Friedlander explains “At first, my presence in my photos was fascinating and disturbing. But as time passed and I was more a part of other ideas in my photos, I was able to add a giggle to those feelings.” (5)

Friedlander photographed what he called the “American social landscape” (6) for over 50 years and over that time he created a collection of self portraits (13) which diarise his work in a unique manner. They were not photographed as a series but distilled from his archive late in his career.

The photographs included here are fundamentally different from Woodman, Sherman or Henri’s work and even more different than the images in Bright’s book. There is no sense that Friedlander is communicating anything very specific about himself, they are not artistic in a philosophical sense, even photographically they are often quite casually framed but by dispassionatly including himself in his documentary evidence of American life he shifts himself from observer to being part of the observed, he disarms any idea that he feels superior to his human subjects by joining them. His photographs appear to say, this is the street and I am part of it, this is American culture and I am part of it.

Friedlander along with the other early modern street photographers such as Garry Winogrand can be interpreted as putting themselves above their subjects, exhibiting their superiority by photographing people being human, ordinary, odd; the same arguments that are often laid at Martin Parr’s door. But, by capturing and publishing 400 self portraits Friedlander is showing if he was a stalker, he was also stalking himself; if his work is voyeuristic, he was also self voyeuristic; if he was critically appraising his subjects, he was being self critical at the same time. Friedlander’s style was factual before that became fashionable and he makes no apparent effort to present himself in a positive light, his view of himself is fundamentally impersonal and that is quite a trick.

Chris Steele-Perkins

Chris Steele-Perkins (10) was born in Burma to an English father and a Burmese mother and was brought to England by his father at the age of two. In England, My England (8) he talks of his sense of displacement, of being different. He believes that this feeling has coloured his work which  spans forty years and much of the globe. I first became interested in his work when looking at reflections during TAoP noticing that he often captured reflected urban landscapes and when looking at different approaches to narrative (here). Amongst his Magnum collection (9) there are also a small number of reflective self portraits which are equally interesting.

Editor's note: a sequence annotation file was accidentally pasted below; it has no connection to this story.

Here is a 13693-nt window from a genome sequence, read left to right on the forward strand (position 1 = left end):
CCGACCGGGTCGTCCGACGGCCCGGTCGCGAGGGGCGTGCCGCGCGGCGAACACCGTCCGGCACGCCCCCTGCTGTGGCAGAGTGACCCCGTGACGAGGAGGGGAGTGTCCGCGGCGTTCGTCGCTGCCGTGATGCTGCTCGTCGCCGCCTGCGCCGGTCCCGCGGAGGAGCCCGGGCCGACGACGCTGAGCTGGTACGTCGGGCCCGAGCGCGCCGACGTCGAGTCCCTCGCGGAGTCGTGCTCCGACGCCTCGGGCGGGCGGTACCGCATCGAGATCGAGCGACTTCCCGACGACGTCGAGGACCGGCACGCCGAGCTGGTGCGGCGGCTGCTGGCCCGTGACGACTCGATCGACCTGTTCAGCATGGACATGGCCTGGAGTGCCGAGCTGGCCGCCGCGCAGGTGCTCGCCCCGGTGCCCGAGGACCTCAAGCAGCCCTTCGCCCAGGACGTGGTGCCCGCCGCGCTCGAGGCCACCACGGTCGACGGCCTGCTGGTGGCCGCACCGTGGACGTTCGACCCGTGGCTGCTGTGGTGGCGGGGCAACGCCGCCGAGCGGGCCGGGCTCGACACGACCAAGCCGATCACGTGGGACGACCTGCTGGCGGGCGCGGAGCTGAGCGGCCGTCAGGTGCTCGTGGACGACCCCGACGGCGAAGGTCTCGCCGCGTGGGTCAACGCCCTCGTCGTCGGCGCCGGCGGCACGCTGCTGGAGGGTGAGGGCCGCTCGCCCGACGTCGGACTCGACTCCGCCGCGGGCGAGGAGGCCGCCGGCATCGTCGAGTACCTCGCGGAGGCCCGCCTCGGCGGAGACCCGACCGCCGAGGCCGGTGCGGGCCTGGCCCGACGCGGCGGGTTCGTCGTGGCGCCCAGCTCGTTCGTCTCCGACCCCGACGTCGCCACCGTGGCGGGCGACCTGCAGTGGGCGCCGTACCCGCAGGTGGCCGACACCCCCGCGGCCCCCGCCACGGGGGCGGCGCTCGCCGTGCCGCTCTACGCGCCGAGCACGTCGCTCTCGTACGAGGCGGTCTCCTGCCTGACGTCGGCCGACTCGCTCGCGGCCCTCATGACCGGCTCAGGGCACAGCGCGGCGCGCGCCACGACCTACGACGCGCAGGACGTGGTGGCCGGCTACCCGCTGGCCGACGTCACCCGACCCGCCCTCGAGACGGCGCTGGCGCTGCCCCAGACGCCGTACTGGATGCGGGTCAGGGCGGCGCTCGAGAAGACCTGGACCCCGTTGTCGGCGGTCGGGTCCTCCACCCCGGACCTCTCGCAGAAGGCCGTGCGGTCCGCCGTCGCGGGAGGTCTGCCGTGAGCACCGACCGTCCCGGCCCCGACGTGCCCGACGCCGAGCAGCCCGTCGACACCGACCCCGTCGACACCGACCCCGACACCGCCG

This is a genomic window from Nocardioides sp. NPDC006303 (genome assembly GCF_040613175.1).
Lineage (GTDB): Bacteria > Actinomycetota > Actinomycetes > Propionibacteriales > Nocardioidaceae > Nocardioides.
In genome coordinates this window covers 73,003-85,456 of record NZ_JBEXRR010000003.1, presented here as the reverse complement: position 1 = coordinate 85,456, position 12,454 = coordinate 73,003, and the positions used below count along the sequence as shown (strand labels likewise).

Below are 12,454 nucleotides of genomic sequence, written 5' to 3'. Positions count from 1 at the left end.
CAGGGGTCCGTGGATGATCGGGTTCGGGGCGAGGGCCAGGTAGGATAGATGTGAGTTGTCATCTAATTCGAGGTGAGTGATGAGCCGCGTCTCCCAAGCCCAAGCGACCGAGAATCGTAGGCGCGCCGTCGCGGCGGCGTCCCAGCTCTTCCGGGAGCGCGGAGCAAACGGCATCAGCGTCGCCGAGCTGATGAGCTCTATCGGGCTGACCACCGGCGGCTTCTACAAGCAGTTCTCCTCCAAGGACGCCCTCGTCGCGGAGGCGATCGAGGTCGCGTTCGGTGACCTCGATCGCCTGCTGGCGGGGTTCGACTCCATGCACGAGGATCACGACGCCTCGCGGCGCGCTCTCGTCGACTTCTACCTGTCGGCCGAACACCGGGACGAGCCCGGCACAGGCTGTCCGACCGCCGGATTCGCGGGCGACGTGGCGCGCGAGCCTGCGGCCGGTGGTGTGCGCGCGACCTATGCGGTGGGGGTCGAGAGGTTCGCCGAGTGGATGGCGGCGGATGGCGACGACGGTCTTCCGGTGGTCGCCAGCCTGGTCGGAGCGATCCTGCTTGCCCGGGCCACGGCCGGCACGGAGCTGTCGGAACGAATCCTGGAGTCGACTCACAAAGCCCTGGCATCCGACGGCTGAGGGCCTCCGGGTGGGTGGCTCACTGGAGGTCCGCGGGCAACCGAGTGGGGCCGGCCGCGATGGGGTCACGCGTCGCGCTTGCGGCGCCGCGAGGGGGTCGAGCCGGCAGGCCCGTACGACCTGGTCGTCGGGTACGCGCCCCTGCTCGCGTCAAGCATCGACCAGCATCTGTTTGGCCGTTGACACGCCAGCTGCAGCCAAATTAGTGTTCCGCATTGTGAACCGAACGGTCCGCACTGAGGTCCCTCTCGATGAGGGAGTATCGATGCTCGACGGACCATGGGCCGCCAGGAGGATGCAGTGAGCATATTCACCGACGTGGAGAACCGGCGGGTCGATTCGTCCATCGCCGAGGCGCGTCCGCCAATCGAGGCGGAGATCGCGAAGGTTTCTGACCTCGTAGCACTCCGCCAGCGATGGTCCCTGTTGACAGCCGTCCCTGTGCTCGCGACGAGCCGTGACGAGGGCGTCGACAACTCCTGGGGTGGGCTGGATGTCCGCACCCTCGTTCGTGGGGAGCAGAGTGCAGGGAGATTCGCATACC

Primarily Steele-Perkins is a professional reportage photographer but his work extends beyond current events. Teds, and England, My England are documentary collections and Tokyo Love Hello might be classified as documentary street photography. Steel-Perkins strikes me as a very English photographer often displaying the same wry wit and humour we see in Tony Ray-Jones and Martin Parr’s work .

As I found no evidence that Steel-Perkins uses reflective self portraits extensively I suspect that he has been attracted to a particular combination of light, colour and the complex layers they form and has added himself to the composition to give the photograph a focal point rather than a subject.

Ferdinando Scianna

Ferdinando Scianna is a Sicilian photojournalist who, like Steele-Peerkins, is a member of Magnum and who has worked on assignments across much of Europe, Africa and the Americas. I became interested in Scianna after acquiring a second-hand copy of to sleep, perchance to dream (11) which is a collection that spans twenty years of his photographs of people and animals sleeping.